Eager pupils return to Vuwani schools‚ but staff continue to stay away
Fear kept teachers and principals at some Vuwani schools in Limpopo from reporting to work on Monday morning.
Thousands of pupils from the protest-stricken area were expected to go back to class after weeks of demarcation protests resulted in the destruction of 24 schools‚ including 19 that were left completely ravaged by flames.
Some pupils dressed in uniforms of Vhudazini Secondary School‚ which was completely burned down‚ arrived in the morning to find that there were no teachers.
A female Grade 9 pupil said they were going back home because there was no sign that there would be classes. The pupil said they were also afraid for their safety due to threats that they would be targeted.
“I am angry inside. Even if they bring mobile classrooms‚ some people can come and burn them. We are not safe‚” she said.
She said they expected to see more pupils and school staff‚ but less than 10 pupils stood outside the gate.
The school yard was quiet‚ while broken windows and piles of burnt furniture bore testament to the damaged caused by the fires.
Another pupil‚ also in Grade 9‚ said they could not go to other schools.
“I’m worried about my future. We are not even allowed at other schools because they think the protesters will come and burn their schools because we are there‚” she said.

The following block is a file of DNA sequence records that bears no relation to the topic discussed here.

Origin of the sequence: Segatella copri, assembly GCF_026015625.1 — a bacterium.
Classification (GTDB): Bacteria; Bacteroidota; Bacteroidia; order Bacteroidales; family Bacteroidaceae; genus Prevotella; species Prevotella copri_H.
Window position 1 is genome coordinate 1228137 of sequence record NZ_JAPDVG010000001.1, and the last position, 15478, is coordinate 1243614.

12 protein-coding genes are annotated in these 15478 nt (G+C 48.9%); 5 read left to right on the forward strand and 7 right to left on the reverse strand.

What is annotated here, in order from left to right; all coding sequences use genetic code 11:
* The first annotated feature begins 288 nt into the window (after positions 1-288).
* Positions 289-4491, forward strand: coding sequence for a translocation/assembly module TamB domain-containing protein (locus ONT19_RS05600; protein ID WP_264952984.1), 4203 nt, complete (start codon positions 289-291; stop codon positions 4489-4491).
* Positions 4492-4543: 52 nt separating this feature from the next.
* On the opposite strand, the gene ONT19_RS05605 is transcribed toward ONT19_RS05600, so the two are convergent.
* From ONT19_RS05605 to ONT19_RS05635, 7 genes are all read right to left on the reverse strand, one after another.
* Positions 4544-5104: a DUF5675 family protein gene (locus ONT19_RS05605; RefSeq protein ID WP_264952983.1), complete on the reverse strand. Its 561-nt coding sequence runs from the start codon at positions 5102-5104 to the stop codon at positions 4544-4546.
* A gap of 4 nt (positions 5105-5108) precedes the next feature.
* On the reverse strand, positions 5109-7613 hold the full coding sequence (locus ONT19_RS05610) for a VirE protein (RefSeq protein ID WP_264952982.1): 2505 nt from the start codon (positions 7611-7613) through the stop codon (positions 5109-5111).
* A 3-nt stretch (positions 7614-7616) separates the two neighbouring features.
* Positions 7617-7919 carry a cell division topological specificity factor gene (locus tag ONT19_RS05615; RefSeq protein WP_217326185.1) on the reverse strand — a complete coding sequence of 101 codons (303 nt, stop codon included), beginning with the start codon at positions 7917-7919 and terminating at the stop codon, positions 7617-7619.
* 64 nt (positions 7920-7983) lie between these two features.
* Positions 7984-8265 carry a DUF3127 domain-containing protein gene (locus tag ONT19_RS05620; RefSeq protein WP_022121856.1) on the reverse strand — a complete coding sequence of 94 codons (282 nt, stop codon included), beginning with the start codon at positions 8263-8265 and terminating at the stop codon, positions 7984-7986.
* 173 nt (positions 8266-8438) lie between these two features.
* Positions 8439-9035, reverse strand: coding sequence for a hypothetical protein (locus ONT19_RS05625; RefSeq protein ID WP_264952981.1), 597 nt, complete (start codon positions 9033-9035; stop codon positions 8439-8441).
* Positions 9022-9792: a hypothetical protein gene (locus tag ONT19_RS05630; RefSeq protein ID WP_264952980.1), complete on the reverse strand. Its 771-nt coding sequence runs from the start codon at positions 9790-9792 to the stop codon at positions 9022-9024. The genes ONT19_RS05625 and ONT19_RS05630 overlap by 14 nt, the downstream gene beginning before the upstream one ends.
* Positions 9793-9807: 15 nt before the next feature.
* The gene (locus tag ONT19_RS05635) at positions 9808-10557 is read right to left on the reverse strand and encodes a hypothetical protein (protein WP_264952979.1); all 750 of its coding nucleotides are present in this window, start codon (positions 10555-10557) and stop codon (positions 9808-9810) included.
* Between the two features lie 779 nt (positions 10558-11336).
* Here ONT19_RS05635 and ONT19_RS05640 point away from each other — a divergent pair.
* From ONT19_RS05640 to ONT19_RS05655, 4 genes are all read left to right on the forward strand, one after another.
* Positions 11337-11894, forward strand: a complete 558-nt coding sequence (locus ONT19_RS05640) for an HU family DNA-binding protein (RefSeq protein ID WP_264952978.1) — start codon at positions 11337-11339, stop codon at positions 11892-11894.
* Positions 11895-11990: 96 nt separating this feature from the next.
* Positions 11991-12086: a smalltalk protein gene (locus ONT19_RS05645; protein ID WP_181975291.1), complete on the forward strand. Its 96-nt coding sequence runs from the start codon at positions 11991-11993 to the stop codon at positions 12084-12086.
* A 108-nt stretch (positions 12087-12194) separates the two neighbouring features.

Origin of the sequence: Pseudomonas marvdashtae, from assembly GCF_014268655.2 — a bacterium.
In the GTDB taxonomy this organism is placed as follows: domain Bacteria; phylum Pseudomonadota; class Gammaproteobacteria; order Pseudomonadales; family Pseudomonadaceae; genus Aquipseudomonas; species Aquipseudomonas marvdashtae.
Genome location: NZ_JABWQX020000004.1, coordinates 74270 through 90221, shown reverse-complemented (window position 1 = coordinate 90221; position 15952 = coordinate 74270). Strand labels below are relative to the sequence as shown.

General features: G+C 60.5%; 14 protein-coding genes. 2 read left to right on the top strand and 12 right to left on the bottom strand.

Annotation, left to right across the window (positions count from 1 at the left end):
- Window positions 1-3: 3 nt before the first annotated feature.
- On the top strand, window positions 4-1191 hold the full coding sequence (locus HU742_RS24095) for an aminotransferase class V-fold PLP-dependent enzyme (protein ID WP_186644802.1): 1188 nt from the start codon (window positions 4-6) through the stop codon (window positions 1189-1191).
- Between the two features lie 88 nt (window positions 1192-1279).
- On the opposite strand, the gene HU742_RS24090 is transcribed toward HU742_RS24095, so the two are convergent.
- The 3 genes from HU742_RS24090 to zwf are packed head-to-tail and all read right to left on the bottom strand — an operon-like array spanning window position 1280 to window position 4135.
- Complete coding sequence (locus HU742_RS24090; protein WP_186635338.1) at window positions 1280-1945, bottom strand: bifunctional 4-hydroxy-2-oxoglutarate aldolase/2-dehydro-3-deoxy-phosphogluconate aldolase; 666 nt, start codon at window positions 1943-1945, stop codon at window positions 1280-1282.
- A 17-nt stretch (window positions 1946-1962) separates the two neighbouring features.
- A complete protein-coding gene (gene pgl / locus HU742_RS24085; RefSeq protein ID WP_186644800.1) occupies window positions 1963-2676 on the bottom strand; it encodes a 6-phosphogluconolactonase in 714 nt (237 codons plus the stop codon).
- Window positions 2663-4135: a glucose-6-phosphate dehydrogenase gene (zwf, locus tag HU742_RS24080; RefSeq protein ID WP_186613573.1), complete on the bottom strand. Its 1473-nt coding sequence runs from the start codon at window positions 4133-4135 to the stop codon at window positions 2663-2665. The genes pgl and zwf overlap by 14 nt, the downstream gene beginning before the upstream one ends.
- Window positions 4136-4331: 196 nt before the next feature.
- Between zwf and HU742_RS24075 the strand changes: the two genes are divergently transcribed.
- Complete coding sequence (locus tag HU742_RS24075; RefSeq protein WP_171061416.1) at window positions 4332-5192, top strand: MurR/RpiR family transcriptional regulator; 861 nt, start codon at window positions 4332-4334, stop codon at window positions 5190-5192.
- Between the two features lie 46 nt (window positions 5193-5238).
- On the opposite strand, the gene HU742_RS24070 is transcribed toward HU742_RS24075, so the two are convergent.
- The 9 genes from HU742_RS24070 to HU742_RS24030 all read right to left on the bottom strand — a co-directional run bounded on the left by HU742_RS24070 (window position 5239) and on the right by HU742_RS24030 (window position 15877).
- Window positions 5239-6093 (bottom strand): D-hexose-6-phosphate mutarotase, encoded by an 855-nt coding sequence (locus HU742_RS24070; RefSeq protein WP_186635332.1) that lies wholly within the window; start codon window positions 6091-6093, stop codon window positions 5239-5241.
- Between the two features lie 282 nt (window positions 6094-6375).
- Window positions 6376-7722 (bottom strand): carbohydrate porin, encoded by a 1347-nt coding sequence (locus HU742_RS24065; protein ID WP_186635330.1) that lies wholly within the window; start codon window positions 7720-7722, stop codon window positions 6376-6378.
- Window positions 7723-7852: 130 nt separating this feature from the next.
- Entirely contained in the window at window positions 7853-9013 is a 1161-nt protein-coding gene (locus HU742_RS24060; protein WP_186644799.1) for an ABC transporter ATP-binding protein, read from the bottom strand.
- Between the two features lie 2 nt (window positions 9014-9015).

The education department is expected to start delivering 74 readily available mobile classrooms to the area‚ while the total needed has been estimated at over 200.
The resolution to open schools came after traditional leaders spent days meeting with an inter-ministerial task team from government to resolve issues in the area.
Senior traditional leader Chief Livhuwani Matsila was also waiting outside Vhafamadi Secondary School‚ where teachers and the principal were also absent.
Matsila said people were afraid because due to threats and intimidation‚ but urged teachers to return to work.
“Certainly the modus operandi of the anarchists and the arsonists has been to threaten anyone going to school or work. But I like the bravery of the learners. They are ready in uniform‚” he said.
Matsila said they were spreading the message in the hope that schools in the area would be fully operational by Tuesday.
A resident‚ who asked not to be named and who had grandchildren in Grades 11 and 12‚ said the community was sad that pupils were missing out on lessons.
“They can resolve the municipality’s issues but they must leave our children out of it‚” she said.
Over 20 people‚ including an African National Congress councillor‚ have been arrested in connection with the violent protests in the area.
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